By Ruth Farquhar, Sudbury Star
I have always wondered why power companies refer to industrial wind turbines as wind “farms.” These are about the furthest things from farming as you can get. Words matter. I heard someone the other day refer to them as wind mills. Again, these are not wind mills like the nice ones set up in Holland, running a grist mill, or beside Heidi when she is wandering through the Alps. Calling them what they are, which is industrial turbines doesn’t make everyone feel warm and fuzzy, does it? Continue reading
By RUTH FARQUHAR, Sudbury Star
We are standing with our neighbours.” This simple but powerful statement was made to the Council of Northeastern Manitoulin and the Islands (NEMI) by Wikwemikong elder Rosemary Wakegijig as she handed over a petition with 658 names showing their opposition to industrial wind turbines on “Great Spirit Island.” Continue reading
Regarding Northland Power UCCMM Public Meeting
After contemplating the events at your Northland Power UCCMM public information meeting on May 18,2011, I conclude that the verbal abuse by participants of your project directed towards myself and the people we represent was totally unacceptable.
Should MCSEA, its supporters or public, have carried on in such a rant that caused all the people at the meeting to gather around your map table, I am quite sure they would have been asked to leave and be escorted out of the building by the OPP liaison team you requested to be
there. Continue reading
UCCM, Northland deal earns higher rate by 1.5 cents/kWh
by Lindsay Kelly February 16, 2011 SUDBURY—Employment, trades training, and financial dividends for Manitoulin-area First Nations will be amongst the benefits of a new 50/50 partnership between Northland Power and the United Chiefs and Council of Mnidoo Mnising (UCCM), according to the proponents. Continue reading
Some of the most beautiful areas in Northern Ontario can be found where the land meets the water. An especially striking example is the area around Manitoulin Island, McGregor Bay, and Killarney. My family and I have a summer camp on Lake Manitou. We enjoy boating, hiking, cycling, and travelling throughout the area, primarily during the spring, summer and fall. Continue reading
by Lindsay Kelly Manitoulin Expositor
LITTLE CURRENT—Questions have arisen surrounding the McLean’s Mountain Wind Farm following a request for more information from the Ministry of the Environment, but proponents say it’s a normal part of the process that ensures the company is meeting all the requirements for a successful project.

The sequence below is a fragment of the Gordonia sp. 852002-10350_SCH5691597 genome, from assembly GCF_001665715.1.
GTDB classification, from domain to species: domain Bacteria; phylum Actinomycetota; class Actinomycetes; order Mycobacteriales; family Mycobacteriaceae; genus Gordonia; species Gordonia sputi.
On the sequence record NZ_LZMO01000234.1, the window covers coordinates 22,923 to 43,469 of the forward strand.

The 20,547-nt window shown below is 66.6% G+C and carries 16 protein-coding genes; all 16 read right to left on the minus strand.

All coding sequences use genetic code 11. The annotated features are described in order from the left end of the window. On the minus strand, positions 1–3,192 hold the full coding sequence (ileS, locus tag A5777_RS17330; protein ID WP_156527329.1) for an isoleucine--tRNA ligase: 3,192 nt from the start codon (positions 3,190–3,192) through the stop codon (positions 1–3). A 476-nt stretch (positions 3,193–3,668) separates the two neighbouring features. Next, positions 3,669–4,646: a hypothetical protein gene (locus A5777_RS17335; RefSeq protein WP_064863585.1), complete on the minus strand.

On June 14, project proponent Northland Power received a request for additional information from the Ministry of the Environment (MOE) on its renewable energy approval (REA) submission, which was sent to the ministry in mid-May.
Ray Beaudry, an opponent of the wind farm and a founding member of the Manitoulin Coalition for Safe Energy Alternatives (MCSEA), received this information in a conversation with a staff member in the MOE’s approvals branch, and suggests this request indicates the company has not met all the ministry’s requirements for the project. Continue reading
by Lindsay Kelly, The Manitoulin Expositor
LITTLE CURRENT-The United Chiefs and Councils of Manitoulin (UCCM) made a clear stand against the Northland Power wind farm at a public meeting on Monday night, declaring their continued opposition to the project until appropriate consultation has been made with Island First Nations.
A legal requirement of the Ontario government, as proclaimed by the Supreme Court of Canada, consultation “has been ignored and continues to be ignored,” said Shining Turtle, Whitefish River First Nation chief and UCCM tribal chair, reading from a statement prepared in advance by the UCCM. “As long as the government of Ontario continues to ignore the First Nations, the chiefs will remain opposed to the project.” Continue reading
by Lindsay Kelly Manitoulin Expositor
MANITOULIN-Opponents of the Northland Power wind farm proposed for McLean’s Mountain could lose their last chance at blocking the project when the ministry of the environment introduces new guidelines for designating receptors.
Receptors are the structures by which developers measure the setbacks from turbines; these generally mean houses and, in some cases, hunt camps. In an effort to thwart, or at least delay, the Northland project, landowners in the area have been securing building permits through the town at a cost of $600 each. The theory is that more receptors would require more setbacks, causing Northland to rethink its layout or junk the plan altogether. Continue reading